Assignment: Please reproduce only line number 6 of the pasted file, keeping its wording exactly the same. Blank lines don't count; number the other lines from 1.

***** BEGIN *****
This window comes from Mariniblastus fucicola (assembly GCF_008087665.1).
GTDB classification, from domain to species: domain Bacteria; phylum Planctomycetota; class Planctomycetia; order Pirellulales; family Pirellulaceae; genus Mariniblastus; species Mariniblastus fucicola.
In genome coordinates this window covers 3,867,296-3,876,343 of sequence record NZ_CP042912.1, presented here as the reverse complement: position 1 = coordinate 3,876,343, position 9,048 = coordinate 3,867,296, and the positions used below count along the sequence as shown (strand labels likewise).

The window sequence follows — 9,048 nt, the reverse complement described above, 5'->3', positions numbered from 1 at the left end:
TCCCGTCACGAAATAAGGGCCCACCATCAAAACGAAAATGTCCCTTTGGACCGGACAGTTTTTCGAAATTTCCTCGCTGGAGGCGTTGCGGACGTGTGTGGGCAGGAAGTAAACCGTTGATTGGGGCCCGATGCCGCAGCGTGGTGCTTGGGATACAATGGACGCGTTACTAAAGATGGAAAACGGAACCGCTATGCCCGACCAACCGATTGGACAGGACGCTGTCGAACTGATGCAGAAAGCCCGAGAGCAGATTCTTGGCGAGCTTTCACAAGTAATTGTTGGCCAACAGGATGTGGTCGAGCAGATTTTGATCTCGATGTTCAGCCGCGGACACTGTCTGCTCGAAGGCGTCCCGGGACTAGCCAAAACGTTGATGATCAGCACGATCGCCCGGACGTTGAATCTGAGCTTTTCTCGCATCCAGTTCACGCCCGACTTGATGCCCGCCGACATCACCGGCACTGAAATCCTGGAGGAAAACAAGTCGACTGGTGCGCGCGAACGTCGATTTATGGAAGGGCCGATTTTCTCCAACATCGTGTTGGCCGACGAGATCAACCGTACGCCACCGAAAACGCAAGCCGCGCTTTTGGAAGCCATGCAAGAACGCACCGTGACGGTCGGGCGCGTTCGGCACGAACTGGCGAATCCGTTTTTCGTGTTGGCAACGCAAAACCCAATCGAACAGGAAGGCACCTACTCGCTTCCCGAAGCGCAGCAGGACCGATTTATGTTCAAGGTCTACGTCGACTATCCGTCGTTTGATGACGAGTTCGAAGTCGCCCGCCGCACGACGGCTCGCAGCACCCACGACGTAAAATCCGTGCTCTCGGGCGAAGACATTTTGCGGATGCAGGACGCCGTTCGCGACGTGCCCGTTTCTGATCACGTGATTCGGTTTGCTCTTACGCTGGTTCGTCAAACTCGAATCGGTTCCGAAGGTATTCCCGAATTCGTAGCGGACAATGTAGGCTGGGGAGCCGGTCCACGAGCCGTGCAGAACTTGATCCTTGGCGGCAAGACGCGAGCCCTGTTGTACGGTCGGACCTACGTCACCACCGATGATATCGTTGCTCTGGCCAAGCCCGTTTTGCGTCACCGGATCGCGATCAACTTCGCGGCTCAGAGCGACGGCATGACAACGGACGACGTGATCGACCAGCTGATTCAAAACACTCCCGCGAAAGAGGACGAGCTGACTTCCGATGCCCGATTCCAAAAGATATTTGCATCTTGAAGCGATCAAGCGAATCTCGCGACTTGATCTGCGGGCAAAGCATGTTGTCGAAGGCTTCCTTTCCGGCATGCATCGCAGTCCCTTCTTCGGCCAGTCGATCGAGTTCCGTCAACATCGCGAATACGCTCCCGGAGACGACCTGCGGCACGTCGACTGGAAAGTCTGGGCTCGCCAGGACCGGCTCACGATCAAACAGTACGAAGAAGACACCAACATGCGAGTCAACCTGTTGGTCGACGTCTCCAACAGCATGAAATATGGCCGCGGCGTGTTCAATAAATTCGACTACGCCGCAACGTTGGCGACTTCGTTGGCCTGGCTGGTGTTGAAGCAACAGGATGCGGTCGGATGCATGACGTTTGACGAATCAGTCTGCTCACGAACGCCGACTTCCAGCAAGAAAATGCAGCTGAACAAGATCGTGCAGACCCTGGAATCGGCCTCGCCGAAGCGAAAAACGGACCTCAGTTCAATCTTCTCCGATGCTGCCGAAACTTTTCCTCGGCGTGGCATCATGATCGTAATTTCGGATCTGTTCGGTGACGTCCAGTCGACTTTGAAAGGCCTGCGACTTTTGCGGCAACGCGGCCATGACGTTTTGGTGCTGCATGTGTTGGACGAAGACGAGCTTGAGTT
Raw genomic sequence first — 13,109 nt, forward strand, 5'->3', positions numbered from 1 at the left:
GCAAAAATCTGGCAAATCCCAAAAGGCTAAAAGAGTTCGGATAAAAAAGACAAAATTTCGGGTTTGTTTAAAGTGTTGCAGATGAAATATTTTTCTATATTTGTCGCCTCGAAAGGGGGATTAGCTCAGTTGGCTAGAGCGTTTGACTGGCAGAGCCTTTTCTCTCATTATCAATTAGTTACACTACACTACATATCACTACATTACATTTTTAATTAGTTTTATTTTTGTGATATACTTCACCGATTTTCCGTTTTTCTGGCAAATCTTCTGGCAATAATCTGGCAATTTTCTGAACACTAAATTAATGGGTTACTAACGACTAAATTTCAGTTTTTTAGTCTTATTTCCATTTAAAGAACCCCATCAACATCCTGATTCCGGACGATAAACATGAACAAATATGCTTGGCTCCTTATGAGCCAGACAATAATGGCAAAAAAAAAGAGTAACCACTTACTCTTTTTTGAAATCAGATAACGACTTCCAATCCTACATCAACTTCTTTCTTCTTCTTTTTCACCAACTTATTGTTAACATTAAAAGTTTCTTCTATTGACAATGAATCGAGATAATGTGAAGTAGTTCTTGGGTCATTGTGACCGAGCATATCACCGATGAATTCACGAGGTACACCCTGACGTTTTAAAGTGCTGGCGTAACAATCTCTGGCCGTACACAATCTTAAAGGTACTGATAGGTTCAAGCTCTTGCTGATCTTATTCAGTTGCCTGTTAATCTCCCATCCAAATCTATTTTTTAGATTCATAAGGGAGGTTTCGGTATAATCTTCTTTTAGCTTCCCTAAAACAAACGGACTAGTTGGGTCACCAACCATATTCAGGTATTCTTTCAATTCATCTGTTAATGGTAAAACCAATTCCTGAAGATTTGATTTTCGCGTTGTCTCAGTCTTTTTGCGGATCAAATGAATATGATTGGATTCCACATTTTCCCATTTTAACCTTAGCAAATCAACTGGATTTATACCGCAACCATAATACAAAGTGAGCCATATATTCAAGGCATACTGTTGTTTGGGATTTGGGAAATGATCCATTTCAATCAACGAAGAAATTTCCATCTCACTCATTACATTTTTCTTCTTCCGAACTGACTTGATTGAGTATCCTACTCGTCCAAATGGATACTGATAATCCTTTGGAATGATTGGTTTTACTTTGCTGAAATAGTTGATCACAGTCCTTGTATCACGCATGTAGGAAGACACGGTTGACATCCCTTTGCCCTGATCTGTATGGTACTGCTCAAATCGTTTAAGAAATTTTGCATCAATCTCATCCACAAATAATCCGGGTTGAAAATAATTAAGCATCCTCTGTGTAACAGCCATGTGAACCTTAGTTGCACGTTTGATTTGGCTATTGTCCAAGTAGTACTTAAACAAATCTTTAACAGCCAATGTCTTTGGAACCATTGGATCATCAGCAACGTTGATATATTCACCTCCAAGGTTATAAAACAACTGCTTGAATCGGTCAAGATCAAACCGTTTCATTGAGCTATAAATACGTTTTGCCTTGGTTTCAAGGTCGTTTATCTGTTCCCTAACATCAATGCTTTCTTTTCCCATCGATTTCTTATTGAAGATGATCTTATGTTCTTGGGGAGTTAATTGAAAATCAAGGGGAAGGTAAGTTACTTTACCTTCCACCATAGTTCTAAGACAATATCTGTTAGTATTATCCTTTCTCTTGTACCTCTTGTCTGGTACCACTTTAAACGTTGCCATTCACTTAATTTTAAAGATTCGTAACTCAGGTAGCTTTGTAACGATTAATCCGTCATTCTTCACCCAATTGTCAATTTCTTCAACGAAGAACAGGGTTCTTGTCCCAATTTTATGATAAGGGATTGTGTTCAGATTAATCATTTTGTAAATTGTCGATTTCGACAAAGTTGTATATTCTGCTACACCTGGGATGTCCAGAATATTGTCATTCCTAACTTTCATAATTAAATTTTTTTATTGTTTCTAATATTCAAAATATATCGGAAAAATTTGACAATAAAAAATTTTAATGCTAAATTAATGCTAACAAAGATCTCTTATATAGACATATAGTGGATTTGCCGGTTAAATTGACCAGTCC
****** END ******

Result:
Raw genomic sequence first — 13,109 nt, forward strand, 5'->3', positions numbered from 1 at the left: